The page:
The subtler points of 「以」

」 (not to be confused with 「」)is a very useful character used in all sorts of words that compare time, space, or objects such as 以来、以降、以上、以下、以外、以内、以後、and 以前 . In all these words, the 「以」 essentially means “besides” and the second character indicates what to compare.

For instance, 「以外」(いがい) uses the 「外」 character for outside so it is describing anything outside of the thing we are comparing to.

– Is there person going, outside of Tanaka-san? (Is anybody going besides Tanaka-san?)

Notice how there is no particle between 「田中さん」 and 「以外」. While it is possible to insert 「の」 in between, in practice, it is more natural to directly attach the word to the end of the noun that is being compared. This applies to all the 「以」 words given above.

「以」 is an inclusive comparator

I think it’s important to mention that 「以」 means “besides [x]”, therefore, the thing that is being compared to ([x] in this case) is included in the comparison. For example, if we say 「三つ以上」, this means “three or more” and not “more than three”. Or when we say, 「明日以降」 this means “tomorrow or afterwards” not “after tomorrow”.

– Please select 2 or more cards.

In English, words for comparisons such as “more” and “less” implicitly exclude the thing that is being compared. People who are used to the English way of doing things need to make sure whether they need to do a little adding or subtracting before using any of the words covered here. For instance, if I wanted to say, “less than three”, I might change this to 「二つ以下」 or use some other expression such as 「未満」. Unfortunately, these comparators are not really systematic and it becomes a matter of learning vocabulary and learning when to use them based on practice.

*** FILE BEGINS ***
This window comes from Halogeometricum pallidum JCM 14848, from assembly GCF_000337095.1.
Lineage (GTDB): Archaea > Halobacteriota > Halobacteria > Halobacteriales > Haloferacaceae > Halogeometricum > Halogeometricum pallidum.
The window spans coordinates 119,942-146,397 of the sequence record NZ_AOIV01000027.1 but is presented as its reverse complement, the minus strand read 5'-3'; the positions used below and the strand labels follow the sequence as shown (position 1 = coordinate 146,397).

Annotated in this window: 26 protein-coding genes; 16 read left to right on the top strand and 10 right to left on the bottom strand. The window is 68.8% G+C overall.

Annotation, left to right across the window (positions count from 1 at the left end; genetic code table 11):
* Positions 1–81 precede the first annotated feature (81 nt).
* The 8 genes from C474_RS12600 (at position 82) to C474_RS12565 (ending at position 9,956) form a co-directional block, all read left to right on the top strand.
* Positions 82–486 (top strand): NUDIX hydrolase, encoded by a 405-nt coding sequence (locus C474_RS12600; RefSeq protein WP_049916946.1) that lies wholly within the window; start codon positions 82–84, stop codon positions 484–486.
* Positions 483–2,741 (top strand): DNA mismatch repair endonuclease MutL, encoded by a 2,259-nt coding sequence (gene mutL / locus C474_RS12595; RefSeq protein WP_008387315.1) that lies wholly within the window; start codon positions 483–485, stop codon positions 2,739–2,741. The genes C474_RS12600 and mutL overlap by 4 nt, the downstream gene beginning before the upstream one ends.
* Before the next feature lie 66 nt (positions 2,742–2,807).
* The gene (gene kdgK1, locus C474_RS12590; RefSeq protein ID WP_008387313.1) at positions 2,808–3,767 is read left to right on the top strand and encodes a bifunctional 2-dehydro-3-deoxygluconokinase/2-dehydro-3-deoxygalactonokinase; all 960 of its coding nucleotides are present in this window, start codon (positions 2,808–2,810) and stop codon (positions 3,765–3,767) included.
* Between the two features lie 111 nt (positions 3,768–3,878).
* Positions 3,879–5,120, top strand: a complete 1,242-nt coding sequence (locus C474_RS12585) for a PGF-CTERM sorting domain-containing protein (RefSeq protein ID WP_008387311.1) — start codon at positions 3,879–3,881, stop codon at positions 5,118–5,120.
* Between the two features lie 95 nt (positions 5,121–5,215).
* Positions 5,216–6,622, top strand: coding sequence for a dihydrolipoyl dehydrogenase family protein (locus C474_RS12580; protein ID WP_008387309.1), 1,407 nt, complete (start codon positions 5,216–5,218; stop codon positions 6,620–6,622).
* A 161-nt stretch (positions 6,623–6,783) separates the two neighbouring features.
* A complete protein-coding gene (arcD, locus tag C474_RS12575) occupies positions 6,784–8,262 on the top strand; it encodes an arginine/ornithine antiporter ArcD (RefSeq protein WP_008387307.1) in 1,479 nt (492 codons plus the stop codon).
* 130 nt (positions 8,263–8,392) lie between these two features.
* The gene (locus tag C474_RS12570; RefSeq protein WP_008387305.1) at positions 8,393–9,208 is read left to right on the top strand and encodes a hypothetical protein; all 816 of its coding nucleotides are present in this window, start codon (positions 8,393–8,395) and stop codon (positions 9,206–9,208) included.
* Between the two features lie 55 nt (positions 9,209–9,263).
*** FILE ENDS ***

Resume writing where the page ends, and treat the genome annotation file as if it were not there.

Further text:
– Children under 10 cannot go on the ride.

Here are other ways you might want to say “more than” and “less than“. Unfortunately, you can already see an inaccurate translation of 「以上」.

Sometimes, it might not be necessary to be that picky, but you should be aware of the difference for the times when it really does matter.

Finally, to prove I’m not lying, here is a similar page that explains the difference from a Japanese point of view.

2 thoughts on “The subtler points of 「以」

  1. Followed this link from your comment on Victory Manual. (It’s a very old post, so I thought I’d mention it.) For “less than” stuff there are similar terms in Japanese, right? 以下 and 未満, meaning “less than” (inclusive of the number stated) and “less than” (exclusive of the number stated), respectively.

  2. According to dictionary:


    There doesn’t appear to be an opposite version of 未満 for 以上 though. At least the dictionary doesn’t mention one.

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